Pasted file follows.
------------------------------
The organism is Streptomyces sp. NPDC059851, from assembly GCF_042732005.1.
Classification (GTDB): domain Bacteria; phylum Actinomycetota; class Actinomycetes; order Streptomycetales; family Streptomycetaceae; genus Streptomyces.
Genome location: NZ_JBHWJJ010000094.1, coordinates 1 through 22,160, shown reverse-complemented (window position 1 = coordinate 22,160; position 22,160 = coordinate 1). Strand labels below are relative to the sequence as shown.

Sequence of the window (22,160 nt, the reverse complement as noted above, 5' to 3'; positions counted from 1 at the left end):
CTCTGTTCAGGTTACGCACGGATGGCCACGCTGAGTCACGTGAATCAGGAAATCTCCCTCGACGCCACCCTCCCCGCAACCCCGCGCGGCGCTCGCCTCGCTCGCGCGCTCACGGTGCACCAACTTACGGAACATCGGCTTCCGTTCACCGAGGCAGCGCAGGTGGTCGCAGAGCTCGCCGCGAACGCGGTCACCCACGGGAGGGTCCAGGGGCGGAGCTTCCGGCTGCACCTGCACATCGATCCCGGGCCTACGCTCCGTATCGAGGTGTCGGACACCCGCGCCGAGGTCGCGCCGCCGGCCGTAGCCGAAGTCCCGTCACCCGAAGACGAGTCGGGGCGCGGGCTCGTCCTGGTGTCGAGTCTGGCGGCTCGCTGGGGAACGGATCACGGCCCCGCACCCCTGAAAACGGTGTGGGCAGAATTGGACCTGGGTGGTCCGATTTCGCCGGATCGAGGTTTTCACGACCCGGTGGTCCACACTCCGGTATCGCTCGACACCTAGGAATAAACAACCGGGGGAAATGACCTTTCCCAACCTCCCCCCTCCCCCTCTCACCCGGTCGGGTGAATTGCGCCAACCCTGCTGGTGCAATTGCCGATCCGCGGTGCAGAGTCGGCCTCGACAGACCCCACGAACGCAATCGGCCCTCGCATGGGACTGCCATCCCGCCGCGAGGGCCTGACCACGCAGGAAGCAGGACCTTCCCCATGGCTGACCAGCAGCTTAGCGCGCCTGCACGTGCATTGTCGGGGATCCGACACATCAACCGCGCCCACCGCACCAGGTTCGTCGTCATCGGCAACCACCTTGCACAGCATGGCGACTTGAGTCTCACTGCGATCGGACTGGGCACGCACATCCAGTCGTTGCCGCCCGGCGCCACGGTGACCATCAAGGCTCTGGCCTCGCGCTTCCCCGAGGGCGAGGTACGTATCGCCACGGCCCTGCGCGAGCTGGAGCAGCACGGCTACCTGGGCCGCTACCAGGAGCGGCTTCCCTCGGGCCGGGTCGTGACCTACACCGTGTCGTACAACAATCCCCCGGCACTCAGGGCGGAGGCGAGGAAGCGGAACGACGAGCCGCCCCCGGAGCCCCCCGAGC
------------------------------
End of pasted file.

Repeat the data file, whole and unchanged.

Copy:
The organism is Streptomyces sp. NPDC059851, from assembly GCF_042732005.1.
Classification (GTDB): domain Bacteria; phylum Actinomycetota; class Actinomycetes; order Streptomycetales; family Streptomycetaceae; genus Streptomyces.
Genome location: NZ_JBHWJJ010000094.1, coordinates 1 through 22,160, shown reverse-complemented (window position 1 = coordinate 22,160; position 22,160 = coordinate 1). Strand labels below are relative to the sequence as shown.

Sequence of the window (22,160 nt, the reverse complement as noted above, 5' to 3'; positions counted from 1 at the left end):
CTCTGTTCAGGTTACGCACGGATGGCCACGCTGAGTCACGTGAATCAGGAAATCTCCCTCGACGCCACCCTCCCCGCAACCCCGCGCGGCGCTCGCCTCGCTCGCGCGCTCACGGTGCACCAACTTACGGAACATCGGCTTCCGTTCACCGAGGCAGCGCAGGTGGTCGCAGAGCTCGCCGCGAACGCGGTCACCCACGGGAGGGTCCAGGGGCGGAGCTTCCGGCTGCACCTGCACATCGATCCCGGGCCTACGCTCCGTATCGAGGTGTCGGACACCCGCGCCGAGGTCGCGCCGCCGGCCGTAGCCGAAGTCCCGTCACCCGAAGACGAGTCGGGGCGCGGGCTCGTCCTGGTGTCGAGTCTGGCGGCTCGCTGGGGAACGGATCACGGCCCCGCACCCCTGAAAACGGTGTGGGCAGAATTGGACCTGGGTGGTCCGATTTCGCCGGATCGAGGTTTTCACGACCCGGTGGTCCACACTCCGGTATCGCTCGACACCTAGGAATAAACAACCGGGGGAAATGACCTTTCCCAACCTCCCCCCTCCCCCTCTCACCCGGTCGGGTGAATTGCGCCAACCCTGCTGGTGCAATTGCCGATCCGCGGTGCAGAGTCGGCCTCGACAGACCCCACGAACGCAATCGGCCCTCGCATGGGACTGCCATCCCGCCGCGAGGGCCTGACCACGCAGGAAGCAGGACCTTCCCCATGGCTGACCAGCAGCTTAGCGCGCCTGCACGTGCATTGTCGGGGATCCGACACATCAACCGCGCCCACCGCACCAGGTTCGTCGTCATCGGCAACCACCTTGCACAGCATGGCGACTTGAGTCTCACTGCGATCGGACTGGGCACGCACATCCAGTCGTTGCCGCCCGGCGCCACGGTGACCATCAAGGCTCTGGCCTCGCGCTTCCCCGAGGGCGAGGTACGTATCGCCACGGCCCTGCGCGAGCTGGAGCAGCACGGCTACCTGGGCCGCTACCAGGAGCGGCTTCCCTCGGGCCGGGTCGTGACCTACACCGTGTCGTACAACAATCCCCCGGCACTCAGGGCGGAGGCGAGGAAGCGGAACGACGAGCCGCCCCCGGAGCCCCCCGAGC